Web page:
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Conventional wisdom is that the Republican presidential field is set, and that it is much too late for a new candidate to enter the race.

In years past, that would be absolutely correct. Over the last few decades, dozens of primaries and caucuses have been shoe-horned into the opening weeks of the election year, with the tendency on the Republican side for the front-running candidate to score a quick knockout.

But next year, the arrangement of the primary calendar is much different. It is less condensed at the front, much more loaded with events at the back, with the prospect of a viable, late-starting candidate quite real.

This is not to say that it will happen, but simply to note that it could. Such a scenario could not have unfolded in 2008, when the early January events were followed in short order by an early February Super Tuesday vote-fest that involved nearly half the country.

But the elongated layout of the nominating calendar this time provides the opportunity for a late-starting candidate to emerge. Should Mitt Romney stumble badly in the January events in Iowa, New Hampshire, South Carolina and Florida, another establishment Republican could enter the race in early February and still compete directly in states with at least 1,200 of the 2,282 or so GOP delegates. Many of them will be up for grabs after April 1 when statewide winner-take-all is possible.

Similarly, should non-Romney alternatives led by Newt Gingrich, Michele Bachmann and Rick Perry fall flat in the January contests, there would be time for the conservative wing of the party to find a new champion to carry its banner through the bulk of the primary season.

In some respects, the layout of the 2012 primary calendar resembles that in 1976, starting in the dead of winter with events in Iowa and New Hampshire and building to a crescendo with California in early June. That year, President Gerald Ford and former California Gov. Ronald Reagan battled delegate for delegate until Ford prevailed at the convention that summer in Kansas City. It was the most closely contested and longest-running Republican nominating contest in the last 40 years.

On the Democratic side, the “back-loaded” arrangement of the primary calendar encouraged two late entries in 1976, Gov. Jerry Brown of California and Sen. Frank Church of Idaho. Each won several spring-time primaries. But they mounted their campaigns too late to offset former Georgia Gov. Jimmy Carter’s long lead in the delegate count.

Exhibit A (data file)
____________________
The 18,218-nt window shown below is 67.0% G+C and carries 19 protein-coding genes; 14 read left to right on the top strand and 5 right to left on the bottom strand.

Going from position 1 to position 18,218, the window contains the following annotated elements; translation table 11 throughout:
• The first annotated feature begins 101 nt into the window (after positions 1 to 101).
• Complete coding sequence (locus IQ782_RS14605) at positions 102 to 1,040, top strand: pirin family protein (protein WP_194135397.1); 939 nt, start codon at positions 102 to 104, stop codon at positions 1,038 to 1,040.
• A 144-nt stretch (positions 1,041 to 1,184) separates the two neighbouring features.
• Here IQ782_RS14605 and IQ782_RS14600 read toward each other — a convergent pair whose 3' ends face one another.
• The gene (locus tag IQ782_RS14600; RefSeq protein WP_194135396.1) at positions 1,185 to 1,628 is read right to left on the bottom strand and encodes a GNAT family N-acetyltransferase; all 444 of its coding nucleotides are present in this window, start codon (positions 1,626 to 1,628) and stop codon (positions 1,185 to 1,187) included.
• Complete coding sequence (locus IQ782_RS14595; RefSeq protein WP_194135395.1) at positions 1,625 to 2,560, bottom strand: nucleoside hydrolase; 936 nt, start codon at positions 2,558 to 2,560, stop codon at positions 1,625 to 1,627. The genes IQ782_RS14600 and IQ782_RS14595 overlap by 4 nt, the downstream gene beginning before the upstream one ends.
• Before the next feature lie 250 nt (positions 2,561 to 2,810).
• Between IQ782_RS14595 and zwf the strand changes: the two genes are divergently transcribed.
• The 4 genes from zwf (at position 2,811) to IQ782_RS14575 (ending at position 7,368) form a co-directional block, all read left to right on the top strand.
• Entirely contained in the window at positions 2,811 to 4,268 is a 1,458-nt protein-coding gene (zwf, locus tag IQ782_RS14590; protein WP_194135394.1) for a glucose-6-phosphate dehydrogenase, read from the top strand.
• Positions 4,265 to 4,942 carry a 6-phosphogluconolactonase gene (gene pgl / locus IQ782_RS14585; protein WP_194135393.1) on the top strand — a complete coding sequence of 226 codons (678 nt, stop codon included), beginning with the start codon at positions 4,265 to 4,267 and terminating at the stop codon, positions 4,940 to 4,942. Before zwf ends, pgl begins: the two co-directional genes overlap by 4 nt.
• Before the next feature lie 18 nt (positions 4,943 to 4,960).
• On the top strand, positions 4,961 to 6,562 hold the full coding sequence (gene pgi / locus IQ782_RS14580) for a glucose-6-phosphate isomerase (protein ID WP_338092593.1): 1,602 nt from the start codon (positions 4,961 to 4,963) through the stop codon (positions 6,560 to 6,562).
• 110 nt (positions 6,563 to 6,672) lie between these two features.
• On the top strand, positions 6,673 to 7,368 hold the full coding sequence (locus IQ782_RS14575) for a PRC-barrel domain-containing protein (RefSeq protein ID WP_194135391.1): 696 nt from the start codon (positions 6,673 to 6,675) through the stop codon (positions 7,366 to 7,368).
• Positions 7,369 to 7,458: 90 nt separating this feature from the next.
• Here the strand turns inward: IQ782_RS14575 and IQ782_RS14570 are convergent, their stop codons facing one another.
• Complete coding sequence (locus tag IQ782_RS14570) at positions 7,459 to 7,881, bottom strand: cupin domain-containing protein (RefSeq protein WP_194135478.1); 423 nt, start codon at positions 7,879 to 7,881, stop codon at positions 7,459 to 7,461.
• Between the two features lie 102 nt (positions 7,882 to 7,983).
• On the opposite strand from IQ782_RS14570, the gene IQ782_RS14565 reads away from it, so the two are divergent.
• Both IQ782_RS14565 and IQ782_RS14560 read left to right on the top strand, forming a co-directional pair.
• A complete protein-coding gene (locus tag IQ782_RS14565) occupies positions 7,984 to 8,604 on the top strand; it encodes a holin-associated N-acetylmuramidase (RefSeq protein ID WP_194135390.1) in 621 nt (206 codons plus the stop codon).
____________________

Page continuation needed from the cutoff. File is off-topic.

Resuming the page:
Eight years earlier, Sen. Robert Kennedy of New York was a far more successful late starter. He entered the Democratic race after the New Hampshire primary and proceeded to run off a series of high-profile primary victories, culminating with a winner-take-all triumph in California in early June. Had he not been shot the night of his California victory, Kennedy might have gone on to wrest the nomination from Vice President Hubert Humphrey. As it is, Kennedy’s unfinished campaign is one of American history’s more intriguing “what ifs.”

Chart 1: GOP delegate count will build slowly

Virtually all of the candidate and media attention these days is focused on the early Republican primaries and caucuses. But taken together, they offer only a small fraction of the total number of GOP delegates that will be going to the national convention next summer in Tampa. Heading into Super Tuesday (March 6), only 15% of the GOP delegates will have been chosen. The halfway mark in delegate selection will not come until later in the month, and for one candidate to acquire a nominating majority of roughly 1,142 delegates, it could take much, much longer.

Note: The number of events includes primaries or caucuses scheduled in states and territories, as well as Puerto Rico and the District of Columbia. As of Nov. 21, dates were still pending for events in Guam and the Northern Mariana Islands, each with nine delegates.

Sources: Delegate totals are from the Republican National Committee. Presidential primary and caucus dates are mainly from the Federal Election Commission. Both the delegate totals and presidential primary and caucus dates are subject to small changes.